Christopher Kimball: My wife and I were in Paris recently and decided to buy some cookware, so we stopped by the venerable cookware store Dehillerin, and in my very poor high school French, got through a few things. But we got to pastry bags [waves hands for emphasis], it was so confusing. I couldn’t understand a word this guy was saying. There were different sizes, different materials, different couplers, different tips. I left Paris without a pastry bag, rushed back here to the Test Kitchen, and asked Adam to do a testing. This time in English so I could understand which one to buy. [Turns toward Adam Ried] So which should I buy?
AR: I think for me to become really proficient in the pastry arts [grins], I should probably spend a little time in Paris.
AR: Maybe you can arrange that for me. [Winks]
CPK: Online, maybe. [AR chuckles]
AR: [Camera pans to five pastry bags on counter] We gathered five different types of pastry bags here. [Inset footage of pastry bag being used to pipe rosettes of buttercream frosting] Now, we did a couple of different tests with these. We did a heavy buttercream frosting, and we piped rosettes with that. We also did an egg foam to pipe meringues. We did a bunch of pretesting, because these bags come in different sizes—up to 24 inches—and our testers preferred 18 inches. [Picks up second pastry bag from the counter] It was big enough to twist at the top, it was maneuverable, and it was just the right size for everybody who tried them. So we limited our testing to 18-inch bags.
CPK: So the bigger ones [motions with hands to indicate large size] would be for a professional pastry chef?
AR: Someone who’s really, really good [smiles]; who’s spent a little time in Paris studying it—hint, hint! [playfully motions with elbow toward CPK]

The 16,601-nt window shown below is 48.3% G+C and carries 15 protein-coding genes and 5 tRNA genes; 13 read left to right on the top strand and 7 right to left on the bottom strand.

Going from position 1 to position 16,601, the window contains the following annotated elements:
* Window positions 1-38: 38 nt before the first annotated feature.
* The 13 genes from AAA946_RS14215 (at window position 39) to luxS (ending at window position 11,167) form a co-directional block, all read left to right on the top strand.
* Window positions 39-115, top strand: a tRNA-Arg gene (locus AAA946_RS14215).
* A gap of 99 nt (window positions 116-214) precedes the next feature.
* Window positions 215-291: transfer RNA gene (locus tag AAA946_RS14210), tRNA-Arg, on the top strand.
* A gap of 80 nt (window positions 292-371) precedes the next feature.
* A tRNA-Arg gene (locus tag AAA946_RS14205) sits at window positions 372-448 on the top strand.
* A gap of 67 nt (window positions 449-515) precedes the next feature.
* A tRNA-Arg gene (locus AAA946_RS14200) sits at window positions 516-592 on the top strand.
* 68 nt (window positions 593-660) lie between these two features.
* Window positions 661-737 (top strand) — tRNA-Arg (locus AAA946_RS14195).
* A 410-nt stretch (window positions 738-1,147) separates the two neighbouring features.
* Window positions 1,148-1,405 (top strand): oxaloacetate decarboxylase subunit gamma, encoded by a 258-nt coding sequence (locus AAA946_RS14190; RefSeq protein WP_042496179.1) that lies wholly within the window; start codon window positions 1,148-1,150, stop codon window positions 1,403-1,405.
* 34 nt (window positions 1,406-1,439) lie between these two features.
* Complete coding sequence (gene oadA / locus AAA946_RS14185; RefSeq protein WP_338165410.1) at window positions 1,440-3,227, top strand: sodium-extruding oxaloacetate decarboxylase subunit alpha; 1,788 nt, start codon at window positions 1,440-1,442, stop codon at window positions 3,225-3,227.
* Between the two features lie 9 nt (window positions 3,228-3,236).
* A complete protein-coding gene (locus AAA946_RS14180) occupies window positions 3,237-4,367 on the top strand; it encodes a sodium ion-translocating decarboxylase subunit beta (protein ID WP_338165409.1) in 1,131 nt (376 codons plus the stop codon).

CPK: [Smiles] Forget it! Ain’t going to happen! [AR laughs]
AR: So we then went onto materials. A lot of these come in different materials. The old guard [picks up canvas pastry bag from counter] pastry bags are this one.
CPK: That’s what I have, yeah.
AR: This is plain canvas. It’s heavy. It works well. [Camera cuts to bag in his hand] It’s got a nice feel. It’s pliable. It’s maneuverable. [Places his hand inside the pastry bag] The problem with this is it can stain over time if you’re using a colored filling. It also takes forever to dry when you wash it. You have to hang it upside down and basically dry it overnight, so it’s not our favorite choice anymore. We looked at a white nylon one, also. It was a little bit too light. It felt sort of jerky and not totally maneuverable to us. It was just not the right choice for most of our testers. We tried this [picks up bag from counter], which is a plastic-coated cotton felt. This was a step up. It was a little better. It cleans up easily because it’s plastic coated, but still it was a little bit light [hands pastry bag to CPK] for most of our testers. They wanted more heft; more control [CPK places pastry bag back onto counter]. You can also buy just plastic ones. [Camera cuts to box containing a roll of disposable pastry bags] This is a roll of 100 plastic disposable pastry bags. [Tears off a single disposable plastic pastry bag] It’s about $18. You tear it off, you can cut the tip off to fit whatever sized piping tip you want [CPK nods] to and just let ‘er go, and then there’s no cleaning at all. You just chuck it.
CPK: [Cautiously] Well, that sounds like a good idea…
AR: A little wasteful, not terribly environmentally conscious.
CPK: [Smiling] Now, I knew that you were going to say that.
AR: [Puts down disposable plastic pastry bag] We didn’t like that, Chris. What we ended up with [picks up second pastry bag from counter] was a new plastic-coated [shows off inside of the pastry bag], lighter weight canvas bag. This is the Ateco 18-inch Plastic Coated Canvas Pastry Bag. It’s about $4.00 and change—$4.50 almost. It’s very maneuverable. The inside has a plastic coating, so it cleans up easily and dries quickly and it’s the new test kitchen standard. It works really well. [Hands pastry bag to CPK]
CPK: So the Ateco at $4.45—a modest price—is the winner, and it would have saved me, oh, about $800 in plane fare [chuckles] to Paris if you’d done this testing a year ago.
View the full report of our Pastry Bags testing.
Captioned by Media Access Group at WGBH
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